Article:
When the journal published “Electronic Cigarette Use and Myocardial Infarction Among Adults in the US Population Assessment of Tobacco and Health” it was met with almost universal condemnation and calls for it to be retracted [link].
None of this appeared to bother Glantz, who trumpeted: “The odds of having had a heart attack among daily e-cigarette users were more than doubled compared to people who neither used e-cigs not smoked cigarettes. We also found a statistically significant dose-response, with people who used e-cigs daily having higher risks than nondaily, former, or never users.” [link]
The Journal of the American Heart Association ignored everybody who pointed out that the paper was deeply flawed, if not academically malfeasant, resolutely refusing to act.
Clive Bates told them: “The Journal of the American Heart Association risks becoming the object of satire over its failure to address the fatal flaws in this paper. There is no ambiguity about the problems with the paper and no argument to delay its removal from the published literature. One has to ask the question: if not this, then what would cause JAHA to retract a paper that was so obviously unreliable?”
If nothing else, claiming that vaping caused heart attacks in people years before they switched from smoking was enough to elevate Glantz to a parody of his former self, and confirmed his status as a liar and a charlatan.
Eventually, the journal bowed to overwhelming evidence of research malpractice and took the paper down – an ultimate humiliation for Glantz, and one that made him exceptionally salty. [link]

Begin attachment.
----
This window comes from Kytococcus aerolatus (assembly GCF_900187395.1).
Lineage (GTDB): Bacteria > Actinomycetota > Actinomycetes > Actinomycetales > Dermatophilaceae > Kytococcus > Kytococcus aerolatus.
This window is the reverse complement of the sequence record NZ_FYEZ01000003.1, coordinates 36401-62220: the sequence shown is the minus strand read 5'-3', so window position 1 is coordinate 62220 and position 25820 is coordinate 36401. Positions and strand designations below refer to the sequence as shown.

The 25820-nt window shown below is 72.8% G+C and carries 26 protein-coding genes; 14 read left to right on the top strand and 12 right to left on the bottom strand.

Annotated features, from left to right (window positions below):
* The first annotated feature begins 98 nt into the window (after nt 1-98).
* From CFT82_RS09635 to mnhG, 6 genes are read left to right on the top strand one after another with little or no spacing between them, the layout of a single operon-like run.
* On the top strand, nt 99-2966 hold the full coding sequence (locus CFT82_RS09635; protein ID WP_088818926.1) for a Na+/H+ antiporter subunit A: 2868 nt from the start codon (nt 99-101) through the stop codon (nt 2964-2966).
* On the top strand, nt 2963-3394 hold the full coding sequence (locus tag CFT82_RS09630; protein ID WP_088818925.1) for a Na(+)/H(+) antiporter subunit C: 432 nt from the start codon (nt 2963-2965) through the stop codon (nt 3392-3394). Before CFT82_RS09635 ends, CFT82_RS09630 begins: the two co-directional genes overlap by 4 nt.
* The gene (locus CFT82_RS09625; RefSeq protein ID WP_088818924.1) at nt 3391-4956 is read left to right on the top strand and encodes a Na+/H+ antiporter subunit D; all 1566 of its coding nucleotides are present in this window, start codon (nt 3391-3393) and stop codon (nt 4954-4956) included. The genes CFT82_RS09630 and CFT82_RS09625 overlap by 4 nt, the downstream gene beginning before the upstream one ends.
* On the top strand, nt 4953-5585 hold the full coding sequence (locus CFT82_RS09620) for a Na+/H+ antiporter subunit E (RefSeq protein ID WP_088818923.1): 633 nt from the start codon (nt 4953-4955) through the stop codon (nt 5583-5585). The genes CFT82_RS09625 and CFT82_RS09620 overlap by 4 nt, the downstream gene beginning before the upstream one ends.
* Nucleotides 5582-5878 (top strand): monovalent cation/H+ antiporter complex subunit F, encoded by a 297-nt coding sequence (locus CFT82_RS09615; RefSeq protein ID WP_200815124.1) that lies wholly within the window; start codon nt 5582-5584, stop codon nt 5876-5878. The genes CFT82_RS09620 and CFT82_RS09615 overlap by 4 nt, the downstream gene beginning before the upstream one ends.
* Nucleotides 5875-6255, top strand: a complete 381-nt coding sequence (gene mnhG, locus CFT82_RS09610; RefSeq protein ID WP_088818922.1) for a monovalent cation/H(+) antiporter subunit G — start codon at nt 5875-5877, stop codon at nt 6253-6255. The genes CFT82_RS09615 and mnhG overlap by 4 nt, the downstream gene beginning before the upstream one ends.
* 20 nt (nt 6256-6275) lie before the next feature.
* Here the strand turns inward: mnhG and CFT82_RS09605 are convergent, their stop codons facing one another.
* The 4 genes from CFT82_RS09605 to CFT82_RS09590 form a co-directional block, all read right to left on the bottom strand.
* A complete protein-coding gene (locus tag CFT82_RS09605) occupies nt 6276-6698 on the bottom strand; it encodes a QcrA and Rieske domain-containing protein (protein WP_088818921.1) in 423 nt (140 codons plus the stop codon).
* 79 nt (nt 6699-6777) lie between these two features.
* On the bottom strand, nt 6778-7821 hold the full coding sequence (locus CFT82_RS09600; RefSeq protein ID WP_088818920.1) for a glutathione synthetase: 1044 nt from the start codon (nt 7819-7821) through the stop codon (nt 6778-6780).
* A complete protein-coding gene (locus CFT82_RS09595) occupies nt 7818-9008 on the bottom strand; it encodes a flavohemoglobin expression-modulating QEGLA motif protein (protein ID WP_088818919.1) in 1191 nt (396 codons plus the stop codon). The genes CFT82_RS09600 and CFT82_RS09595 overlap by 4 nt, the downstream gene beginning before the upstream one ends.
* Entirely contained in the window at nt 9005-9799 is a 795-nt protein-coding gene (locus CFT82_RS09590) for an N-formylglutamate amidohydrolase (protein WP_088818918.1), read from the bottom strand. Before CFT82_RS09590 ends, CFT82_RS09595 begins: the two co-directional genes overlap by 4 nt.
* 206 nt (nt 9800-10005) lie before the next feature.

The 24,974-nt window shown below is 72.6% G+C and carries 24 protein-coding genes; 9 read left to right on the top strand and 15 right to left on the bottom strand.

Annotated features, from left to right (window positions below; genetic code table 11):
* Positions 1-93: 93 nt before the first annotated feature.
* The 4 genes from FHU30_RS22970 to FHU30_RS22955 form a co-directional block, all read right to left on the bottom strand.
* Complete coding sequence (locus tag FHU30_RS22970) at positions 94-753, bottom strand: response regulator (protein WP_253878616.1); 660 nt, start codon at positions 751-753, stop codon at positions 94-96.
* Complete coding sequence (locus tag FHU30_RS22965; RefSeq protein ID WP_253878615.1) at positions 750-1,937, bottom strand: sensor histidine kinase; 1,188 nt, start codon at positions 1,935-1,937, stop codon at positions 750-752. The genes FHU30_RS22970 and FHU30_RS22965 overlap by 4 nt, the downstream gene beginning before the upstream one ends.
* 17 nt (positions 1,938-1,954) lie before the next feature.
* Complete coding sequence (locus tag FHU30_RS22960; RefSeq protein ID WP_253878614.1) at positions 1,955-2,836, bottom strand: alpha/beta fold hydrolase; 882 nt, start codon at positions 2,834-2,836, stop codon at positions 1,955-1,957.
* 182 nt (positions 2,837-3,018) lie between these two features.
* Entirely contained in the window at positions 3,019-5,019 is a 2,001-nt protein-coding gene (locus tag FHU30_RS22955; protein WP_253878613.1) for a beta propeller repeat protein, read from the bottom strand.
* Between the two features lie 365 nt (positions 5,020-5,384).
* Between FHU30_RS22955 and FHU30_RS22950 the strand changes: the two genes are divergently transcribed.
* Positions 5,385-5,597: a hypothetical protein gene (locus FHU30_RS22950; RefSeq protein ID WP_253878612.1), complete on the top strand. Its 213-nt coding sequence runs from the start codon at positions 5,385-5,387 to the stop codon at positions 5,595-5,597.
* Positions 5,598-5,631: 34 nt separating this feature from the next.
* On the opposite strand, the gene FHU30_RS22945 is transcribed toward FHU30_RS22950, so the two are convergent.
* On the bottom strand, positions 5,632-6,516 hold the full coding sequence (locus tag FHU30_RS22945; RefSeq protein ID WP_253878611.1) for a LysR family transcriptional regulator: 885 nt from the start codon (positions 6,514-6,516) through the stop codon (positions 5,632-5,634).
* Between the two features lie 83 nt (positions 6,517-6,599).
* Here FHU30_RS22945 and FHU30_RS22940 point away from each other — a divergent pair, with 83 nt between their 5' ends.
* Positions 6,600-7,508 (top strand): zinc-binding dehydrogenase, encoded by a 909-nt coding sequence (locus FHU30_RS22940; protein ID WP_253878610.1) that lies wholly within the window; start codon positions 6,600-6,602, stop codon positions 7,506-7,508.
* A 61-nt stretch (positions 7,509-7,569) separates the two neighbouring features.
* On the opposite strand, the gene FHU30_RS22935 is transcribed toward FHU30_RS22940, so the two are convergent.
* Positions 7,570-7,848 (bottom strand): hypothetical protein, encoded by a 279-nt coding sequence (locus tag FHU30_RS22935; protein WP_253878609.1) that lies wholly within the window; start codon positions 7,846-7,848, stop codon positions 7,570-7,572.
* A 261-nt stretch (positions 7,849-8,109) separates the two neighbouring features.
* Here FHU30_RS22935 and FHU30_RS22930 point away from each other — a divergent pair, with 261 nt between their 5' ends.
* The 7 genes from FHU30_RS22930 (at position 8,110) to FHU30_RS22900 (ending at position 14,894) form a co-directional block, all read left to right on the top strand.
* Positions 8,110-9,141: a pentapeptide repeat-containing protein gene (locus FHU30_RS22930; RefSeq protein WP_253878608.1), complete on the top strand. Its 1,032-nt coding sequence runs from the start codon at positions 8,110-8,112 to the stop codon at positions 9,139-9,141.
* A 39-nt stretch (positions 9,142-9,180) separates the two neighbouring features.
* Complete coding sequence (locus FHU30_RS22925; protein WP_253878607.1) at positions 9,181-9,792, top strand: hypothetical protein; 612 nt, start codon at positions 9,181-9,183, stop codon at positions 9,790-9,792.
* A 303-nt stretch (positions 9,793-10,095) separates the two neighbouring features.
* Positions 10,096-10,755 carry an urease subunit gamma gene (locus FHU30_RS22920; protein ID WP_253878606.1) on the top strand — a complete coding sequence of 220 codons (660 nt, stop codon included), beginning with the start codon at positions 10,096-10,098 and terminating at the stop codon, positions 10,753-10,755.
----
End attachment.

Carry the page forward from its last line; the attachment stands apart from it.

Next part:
Now Brad Rodu and Nantaporn Plurphanswat have piled on further embarrassment for the disgraced authors of the retracted work by conducting a re-analysis of it.
The journal Addiction has published “A re-analysis of e-cigarette use and heart attacks in PATH wave 1 data”, where Rodu and Plurphanswat write: “causality is not possible if heart attacks had occurred before onset of e-cigarette use. The data sets contained information about the ages at first heart attack and first e-cigarette use, but Bhatta & Glantz did not use it.”
The re-analysis reproduced the Glantz’ regression analysis, attempting to replicate his findings, following his definitions for never, current and former e-cigarette and cigarette users.
They noted that his definitions were “inconsistent”, without justification, and “at odds with definitions using PATH data”.
“Given the public health implications of this association, it is unfortunate that Bhatta & Glantz reported findings that turned out to be false” - Rodu & Plurphanswat
The destruction of Glantz and Bhatta’s work continues in a relentless fashion: “Bhatta & Glantz reported that the sample size for their analysis was 32,320, but this was not correct. That was the total number of participants in the adult PATH wave 1 survey, and they excluded current experimental e-cigarette users and smokers. The analysis also could not have included participants with missing information on demographic and other variables, but they did not specify how missing data were handled. The final sample for our re-analysis was 25,137.”
Rodu and Plurphanswat concluded: “Our re-analysis found that, when e-cigarette users were correctly classified, there was no evidence of a positive association between e-cigarette use and heart attack.
“Given the public health implications of this association, it is unfortunate that Bhatta & Glantz reported findings that turned out to be false.
“We found that more than one-third of the current 16 e-cigarette users who had a heart attack after 2007 occurred before they first used e-cigarettes.
“Our analysis shows that the association of current vaping and heart at- tack disappears after correct classification of e-cigarette users. The analysis presented here supports the decision by editors of the Journal of the American Heart Association to retract Bhatta & Glantz’s article on 18 February 2020.”
The only question remaining unanswered is, given Glantz’ history of sexual harassment and academic malpractice, what will it take for the University of California San Francisco to terminate his contract?
- “A re-analysis of e-cigarette use and heart attacks in PATH wave 1 data” by Brad Rodu and Nantaporn Plurphanswat – [link]